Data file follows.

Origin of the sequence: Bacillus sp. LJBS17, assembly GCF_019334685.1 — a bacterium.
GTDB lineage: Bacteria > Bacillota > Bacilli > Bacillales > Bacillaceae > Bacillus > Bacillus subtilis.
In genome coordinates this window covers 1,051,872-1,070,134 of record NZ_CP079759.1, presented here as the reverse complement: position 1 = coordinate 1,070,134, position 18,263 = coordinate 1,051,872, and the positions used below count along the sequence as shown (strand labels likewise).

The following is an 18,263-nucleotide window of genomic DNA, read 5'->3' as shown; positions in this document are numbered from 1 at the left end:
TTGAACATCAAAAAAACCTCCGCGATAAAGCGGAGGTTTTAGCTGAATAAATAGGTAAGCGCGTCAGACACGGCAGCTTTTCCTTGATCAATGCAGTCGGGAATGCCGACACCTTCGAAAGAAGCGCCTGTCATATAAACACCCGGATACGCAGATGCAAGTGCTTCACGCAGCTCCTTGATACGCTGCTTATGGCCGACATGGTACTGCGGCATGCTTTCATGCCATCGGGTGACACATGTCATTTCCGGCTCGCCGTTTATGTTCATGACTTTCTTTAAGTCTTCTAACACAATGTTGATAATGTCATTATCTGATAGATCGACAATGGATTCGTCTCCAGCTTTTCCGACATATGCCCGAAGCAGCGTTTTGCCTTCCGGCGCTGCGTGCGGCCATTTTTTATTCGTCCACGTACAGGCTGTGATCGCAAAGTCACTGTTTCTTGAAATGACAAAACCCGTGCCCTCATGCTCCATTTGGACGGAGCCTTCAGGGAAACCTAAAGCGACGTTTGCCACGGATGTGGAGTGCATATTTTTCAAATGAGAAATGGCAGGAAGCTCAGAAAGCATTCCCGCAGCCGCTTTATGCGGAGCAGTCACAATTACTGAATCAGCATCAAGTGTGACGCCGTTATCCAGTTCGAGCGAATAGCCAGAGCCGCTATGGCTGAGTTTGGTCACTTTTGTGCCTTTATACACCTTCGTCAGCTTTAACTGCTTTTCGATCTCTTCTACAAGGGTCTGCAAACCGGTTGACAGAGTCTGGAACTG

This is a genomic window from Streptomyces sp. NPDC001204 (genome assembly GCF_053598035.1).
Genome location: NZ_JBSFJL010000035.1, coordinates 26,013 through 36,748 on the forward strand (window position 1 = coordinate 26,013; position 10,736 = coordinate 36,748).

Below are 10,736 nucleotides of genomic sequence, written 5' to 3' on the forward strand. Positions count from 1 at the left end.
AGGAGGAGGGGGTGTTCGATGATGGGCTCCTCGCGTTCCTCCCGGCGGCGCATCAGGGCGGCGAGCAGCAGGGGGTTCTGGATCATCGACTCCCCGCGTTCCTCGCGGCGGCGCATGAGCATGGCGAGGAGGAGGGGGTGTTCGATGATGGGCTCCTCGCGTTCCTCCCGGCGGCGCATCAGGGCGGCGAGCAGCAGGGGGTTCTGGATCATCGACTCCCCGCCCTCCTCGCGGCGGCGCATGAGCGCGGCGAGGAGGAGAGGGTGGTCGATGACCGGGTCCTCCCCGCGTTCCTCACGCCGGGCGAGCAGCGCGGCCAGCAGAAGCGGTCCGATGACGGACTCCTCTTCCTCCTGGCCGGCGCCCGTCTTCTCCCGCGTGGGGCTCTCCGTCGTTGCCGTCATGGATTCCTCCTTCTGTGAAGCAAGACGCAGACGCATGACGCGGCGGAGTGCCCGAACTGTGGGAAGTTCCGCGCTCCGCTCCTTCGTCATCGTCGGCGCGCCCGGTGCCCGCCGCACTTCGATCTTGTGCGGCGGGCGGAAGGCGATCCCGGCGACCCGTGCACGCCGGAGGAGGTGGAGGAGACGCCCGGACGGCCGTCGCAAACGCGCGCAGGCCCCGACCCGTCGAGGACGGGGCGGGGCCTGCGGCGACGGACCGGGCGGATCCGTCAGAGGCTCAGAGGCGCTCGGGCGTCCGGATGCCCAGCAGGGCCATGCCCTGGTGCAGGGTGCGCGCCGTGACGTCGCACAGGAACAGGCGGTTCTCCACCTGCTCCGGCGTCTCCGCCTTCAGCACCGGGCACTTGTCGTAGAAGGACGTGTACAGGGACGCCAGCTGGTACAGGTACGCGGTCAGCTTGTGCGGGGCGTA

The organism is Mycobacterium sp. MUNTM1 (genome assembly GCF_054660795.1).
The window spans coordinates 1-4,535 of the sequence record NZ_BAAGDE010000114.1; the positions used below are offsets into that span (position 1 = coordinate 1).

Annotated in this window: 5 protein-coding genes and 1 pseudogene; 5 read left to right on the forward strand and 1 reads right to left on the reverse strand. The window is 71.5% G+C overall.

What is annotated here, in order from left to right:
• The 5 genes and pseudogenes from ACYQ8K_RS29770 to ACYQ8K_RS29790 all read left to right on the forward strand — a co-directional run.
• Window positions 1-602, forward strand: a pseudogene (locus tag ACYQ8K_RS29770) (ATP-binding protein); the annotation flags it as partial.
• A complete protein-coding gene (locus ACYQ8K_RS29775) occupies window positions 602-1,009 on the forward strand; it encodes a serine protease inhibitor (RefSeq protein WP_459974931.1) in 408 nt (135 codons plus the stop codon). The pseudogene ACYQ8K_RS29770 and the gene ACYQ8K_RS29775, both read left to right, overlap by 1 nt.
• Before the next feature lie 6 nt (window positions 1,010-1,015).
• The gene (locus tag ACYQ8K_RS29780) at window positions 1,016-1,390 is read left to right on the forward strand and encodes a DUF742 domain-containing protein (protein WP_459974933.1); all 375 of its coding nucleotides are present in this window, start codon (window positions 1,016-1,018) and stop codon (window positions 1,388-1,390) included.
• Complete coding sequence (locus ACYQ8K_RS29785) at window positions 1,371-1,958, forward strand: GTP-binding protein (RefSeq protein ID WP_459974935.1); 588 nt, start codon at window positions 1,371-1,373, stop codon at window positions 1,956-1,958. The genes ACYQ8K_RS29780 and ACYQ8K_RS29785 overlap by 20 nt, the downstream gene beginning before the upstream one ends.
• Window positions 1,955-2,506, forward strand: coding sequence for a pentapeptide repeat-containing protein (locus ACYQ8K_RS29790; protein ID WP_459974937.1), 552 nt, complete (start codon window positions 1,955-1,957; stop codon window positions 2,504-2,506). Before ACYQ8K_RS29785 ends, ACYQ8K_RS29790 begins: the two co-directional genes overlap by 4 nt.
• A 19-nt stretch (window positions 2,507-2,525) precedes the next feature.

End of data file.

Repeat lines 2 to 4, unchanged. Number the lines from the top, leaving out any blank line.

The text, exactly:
GTDB lineage: Bacteria > Bacillota > Bacilli > Bacillales > Bacillaceae > Bacillus > Bacillus subtilis.
In genome coordinates this window covers 1,051,872-1,070,134 of record NZ_CP079759.1, presented here as the reverse complement: position 1 = coordinate 1,070,134, position 18,263 = coordinate 1,051,872, and the positions used below count along the sequence as shown (strand labels likewise).

The following is an 18,263-nucleotide window of genomic DNA, read 5'->3' as shown; positions in this document are numbered from 1 at the left end: